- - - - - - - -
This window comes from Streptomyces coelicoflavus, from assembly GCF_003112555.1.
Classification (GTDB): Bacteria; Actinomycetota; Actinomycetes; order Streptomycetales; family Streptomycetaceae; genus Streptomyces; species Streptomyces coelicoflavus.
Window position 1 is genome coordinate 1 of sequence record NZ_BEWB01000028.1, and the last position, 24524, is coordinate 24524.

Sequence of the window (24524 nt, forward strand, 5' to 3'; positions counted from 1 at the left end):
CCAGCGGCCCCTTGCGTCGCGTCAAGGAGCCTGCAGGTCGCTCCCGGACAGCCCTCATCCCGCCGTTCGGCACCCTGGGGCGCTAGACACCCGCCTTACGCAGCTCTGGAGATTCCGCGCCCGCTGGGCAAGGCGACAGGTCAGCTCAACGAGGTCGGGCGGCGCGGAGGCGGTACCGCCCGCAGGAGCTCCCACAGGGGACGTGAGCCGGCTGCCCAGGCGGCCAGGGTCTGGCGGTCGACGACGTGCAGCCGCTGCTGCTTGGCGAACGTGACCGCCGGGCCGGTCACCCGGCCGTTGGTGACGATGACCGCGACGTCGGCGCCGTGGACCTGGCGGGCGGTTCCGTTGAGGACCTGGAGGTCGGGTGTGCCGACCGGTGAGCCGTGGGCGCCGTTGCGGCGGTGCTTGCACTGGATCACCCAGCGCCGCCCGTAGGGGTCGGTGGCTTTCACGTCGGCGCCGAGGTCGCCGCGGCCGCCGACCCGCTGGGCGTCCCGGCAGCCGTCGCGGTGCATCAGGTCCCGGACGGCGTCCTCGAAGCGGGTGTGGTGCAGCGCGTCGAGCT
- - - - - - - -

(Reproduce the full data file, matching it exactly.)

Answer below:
This window comes from Streptomyces coelicoflavus, from assembly GCF_003112555.1.
Classification (GTDB): Bacteria; Actinomycetota; Actinomycetes; order Streptomycetales; family Streptomycetaceae; genus Streptomyces; species Streptomyces coelicoflavus.
Window position 1 is genome coordinate 1 of sequence record NZ_BEWB01000028.1, and the last position, 24524, is coordinate 24524.

Sequence of the window (24524 nt, forward strand, 5' to 3'; positions counted from 1 at the left end):
CCAGCGGCCCCTTGCGTCGCGTCAAGGAGCCTGCAGGTCGCTCCCGGACAGCCCTCATCCCGCCGTTCGGCACCCTGGGGCGCTAGACACCCGCCTTACGCAGCTCTGGAGATTCCGCGCCCGCTGGGCAAGGCGACAGGTCAGCTCAACGAGGTCGGGCGGCGCGGAGGCGGTACCGCCCGCAGGAGCTCCCACAGGGGACGTGAGCCGGCTGCCCAGGCGGCCAGGGTCTGGCGGTCGACGACGTGCAGCCGCTGCTGCTTGGCGAACGTGACCGCCGGGCCGGTCACCCGGCCGTTGGTGACGATGACCGCGACGTCGGCGCCGTGGACCTGGCGGGCGGTTCCGTTGAGGACCTGGAGGTCGGGTGTGCCGACCGGTGAGCCGTGGGCGCCGTTGCGGCGGTGCTTGCACTGGATCACCCAGCGCCGCCCGTAGGGGTCGGTGGCTTTCACGTCGGCGCCGAGGTCGCCGCGGCCGCCGACCCGCTGGGCGTCCCGGCAGCCGTCGCGGTGCATCAGGTCCCGGACGGCGTCCTCGAAGCGGGTGTGGTGCAGCGCGTCGAGCT